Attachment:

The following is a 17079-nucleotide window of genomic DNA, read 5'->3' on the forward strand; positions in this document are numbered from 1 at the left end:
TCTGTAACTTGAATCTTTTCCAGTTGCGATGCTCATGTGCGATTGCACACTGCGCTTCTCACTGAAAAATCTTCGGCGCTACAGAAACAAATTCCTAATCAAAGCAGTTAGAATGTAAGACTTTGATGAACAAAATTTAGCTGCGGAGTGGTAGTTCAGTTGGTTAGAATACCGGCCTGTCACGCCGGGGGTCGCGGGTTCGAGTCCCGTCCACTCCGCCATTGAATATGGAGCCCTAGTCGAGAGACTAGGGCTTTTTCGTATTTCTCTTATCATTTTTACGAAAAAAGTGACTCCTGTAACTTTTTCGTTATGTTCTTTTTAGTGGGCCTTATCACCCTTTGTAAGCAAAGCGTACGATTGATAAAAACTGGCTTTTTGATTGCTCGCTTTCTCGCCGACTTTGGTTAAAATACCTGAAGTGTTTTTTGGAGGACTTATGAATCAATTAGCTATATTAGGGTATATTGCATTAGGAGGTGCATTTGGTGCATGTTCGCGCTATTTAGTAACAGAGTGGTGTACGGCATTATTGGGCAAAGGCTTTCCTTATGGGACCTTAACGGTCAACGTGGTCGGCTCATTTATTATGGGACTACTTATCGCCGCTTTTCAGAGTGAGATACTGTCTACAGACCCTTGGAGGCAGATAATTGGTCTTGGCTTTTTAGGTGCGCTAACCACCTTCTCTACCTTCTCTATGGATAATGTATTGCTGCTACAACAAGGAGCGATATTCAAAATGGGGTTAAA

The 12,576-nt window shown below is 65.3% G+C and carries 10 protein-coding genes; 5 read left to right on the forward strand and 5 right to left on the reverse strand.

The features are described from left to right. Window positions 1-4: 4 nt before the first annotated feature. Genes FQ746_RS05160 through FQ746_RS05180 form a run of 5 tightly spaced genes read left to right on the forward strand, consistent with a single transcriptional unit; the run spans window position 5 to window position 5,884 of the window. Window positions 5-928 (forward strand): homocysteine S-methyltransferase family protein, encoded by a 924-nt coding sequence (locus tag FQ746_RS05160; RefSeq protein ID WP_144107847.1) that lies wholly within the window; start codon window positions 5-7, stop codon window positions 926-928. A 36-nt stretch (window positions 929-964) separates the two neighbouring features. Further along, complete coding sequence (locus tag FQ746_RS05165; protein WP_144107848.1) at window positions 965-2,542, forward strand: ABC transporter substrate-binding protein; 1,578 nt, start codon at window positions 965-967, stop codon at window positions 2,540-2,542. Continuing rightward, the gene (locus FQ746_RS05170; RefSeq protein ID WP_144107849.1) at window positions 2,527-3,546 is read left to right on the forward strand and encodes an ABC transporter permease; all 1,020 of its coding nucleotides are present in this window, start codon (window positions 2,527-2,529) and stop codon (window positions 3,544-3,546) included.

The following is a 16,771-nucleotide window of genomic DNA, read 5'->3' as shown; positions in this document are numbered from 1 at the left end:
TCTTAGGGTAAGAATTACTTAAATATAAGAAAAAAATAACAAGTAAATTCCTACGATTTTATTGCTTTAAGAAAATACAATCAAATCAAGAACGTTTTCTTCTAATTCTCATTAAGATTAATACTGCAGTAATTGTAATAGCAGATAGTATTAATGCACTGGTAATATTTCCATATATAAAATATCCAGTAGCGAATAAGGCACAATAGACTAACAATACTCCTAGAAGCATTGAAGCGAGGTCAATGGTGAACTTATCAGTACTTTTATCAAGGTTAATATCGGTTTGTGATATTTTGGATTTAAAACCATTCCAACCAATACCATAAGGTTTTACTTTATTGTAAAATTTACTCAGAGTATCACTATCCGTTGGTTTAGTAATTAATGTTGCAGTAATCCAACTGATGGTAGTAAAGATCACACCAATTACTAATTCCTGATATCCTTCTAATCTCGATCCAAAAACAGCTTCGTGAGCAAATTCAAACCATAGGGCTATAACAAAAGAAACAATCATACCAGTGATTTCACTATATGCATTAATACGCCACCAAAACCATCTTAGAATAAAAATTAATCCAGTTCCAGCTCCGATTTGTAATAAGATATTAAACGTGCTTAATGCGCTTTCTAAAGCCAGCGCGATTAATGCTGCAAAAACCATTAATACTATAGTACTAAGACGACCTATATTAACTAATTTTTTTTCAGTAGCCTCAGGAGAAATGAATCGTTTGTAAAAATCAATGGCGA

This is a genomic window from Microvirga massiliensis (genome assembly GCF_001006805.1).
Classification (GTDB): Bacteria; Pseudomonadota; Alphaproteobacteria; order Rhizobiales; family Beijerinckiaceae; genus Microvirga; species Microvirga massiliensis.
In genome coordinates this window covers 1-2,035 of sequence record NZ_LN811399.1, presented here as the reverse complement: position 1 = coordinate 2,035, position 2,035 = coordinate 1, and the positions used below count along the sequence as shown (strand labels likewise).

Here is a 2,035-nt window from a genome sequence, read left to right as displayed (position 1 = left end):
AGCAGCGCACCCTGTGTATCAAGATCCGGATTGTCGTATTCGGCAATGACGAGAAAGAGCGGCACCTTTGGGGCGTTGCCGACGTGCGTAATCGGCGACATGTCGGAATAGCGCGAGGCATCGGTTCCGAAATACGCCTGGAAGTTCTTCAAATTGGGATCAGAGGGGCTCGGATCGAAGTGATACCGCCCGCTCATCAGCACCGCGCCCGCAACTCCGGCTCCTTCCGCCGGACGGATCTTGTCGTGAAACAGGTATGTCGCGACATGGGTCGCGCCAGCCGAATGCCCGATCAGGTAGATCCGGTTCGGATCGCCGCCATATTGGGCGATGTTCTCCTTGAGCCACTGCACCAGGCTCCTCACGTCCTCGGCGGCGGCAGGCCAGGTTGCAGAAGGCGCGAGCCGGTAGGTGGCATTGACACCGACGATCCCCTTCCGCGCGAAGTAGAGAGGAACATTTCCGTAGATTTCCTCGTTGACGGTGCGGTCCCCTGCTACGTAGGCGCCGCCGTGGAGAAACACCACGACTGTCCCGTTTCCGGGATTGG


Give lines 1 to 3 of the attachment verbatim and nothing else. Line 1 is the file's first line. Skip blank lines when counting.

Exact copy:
The following is a 17079-nucleotide window of genomic DNA, read 5'->3' on the forward strand; positions in this document are numbered from 1 at the left end:
TCTGTAACTTGAATCTTTTCCAGTTGCGATGCTCATGTGCGATTGCACACTGCGCTTCTCACTGAAAAATCTTCGGCGCTACAGAAACAAATTCCTAATCAAAGCAGTTAGAATGTAAGACTTTGATGAACAAAATTTAGCTGCGGAGTGGTAGTTCAGTTGGTTAGAATACCGGCCTGTCACGCCGGGGGTCGCGGGTTCGAGTCCCGTCCACTCCGCCATTGAATATGGAGCCCTAGTCGAGAGACTAGGGCTTTTTCGTATTTCTCTTATCATTTTTACGAAAAAAGTGACTCCTGTAACTTTTTCGTTATGTTCTTTTTAGTGGGCCTTATCACCCTTTGTAAGCAAAGCGTACGATTGATAAAAACTGGCTTTTTGATTGCTCGCTTTCTCGCCGACTTTGGTTAAAATACCTGAAGTGTTTTTTGGAGGACTTATGAATCAATTAGCTATATTAGGGTATATTGCATTAGGAGGTGCATTTGGTGCATGTTCGCGCTATTTAGTAACAGAGTGGTGTACGGCATTATTGGGCAAAGGCTTTCCTTATGGGACCTTAACGGTCAACGTGGTCGGCTCATTTATTATGGGACTACTTATCGCCGCTTTTCAGAGTGAGATACTGTCTACAGACCCTTGGAGGCAGATAATTGGTCTTGGCTTTTTAGGTGCGCTAACCACCTTCTCTACCTTCTCTATGGATAATGTATTGCTGCTACAACAAGGAGCGATATTCAAAATGGGGTTAAA

The 12,576-nt window shown below is 65.3% G+C and carries 10 protein-coding genes; 5 read left to right on the forward strand and 5 right to left on the reverse strand.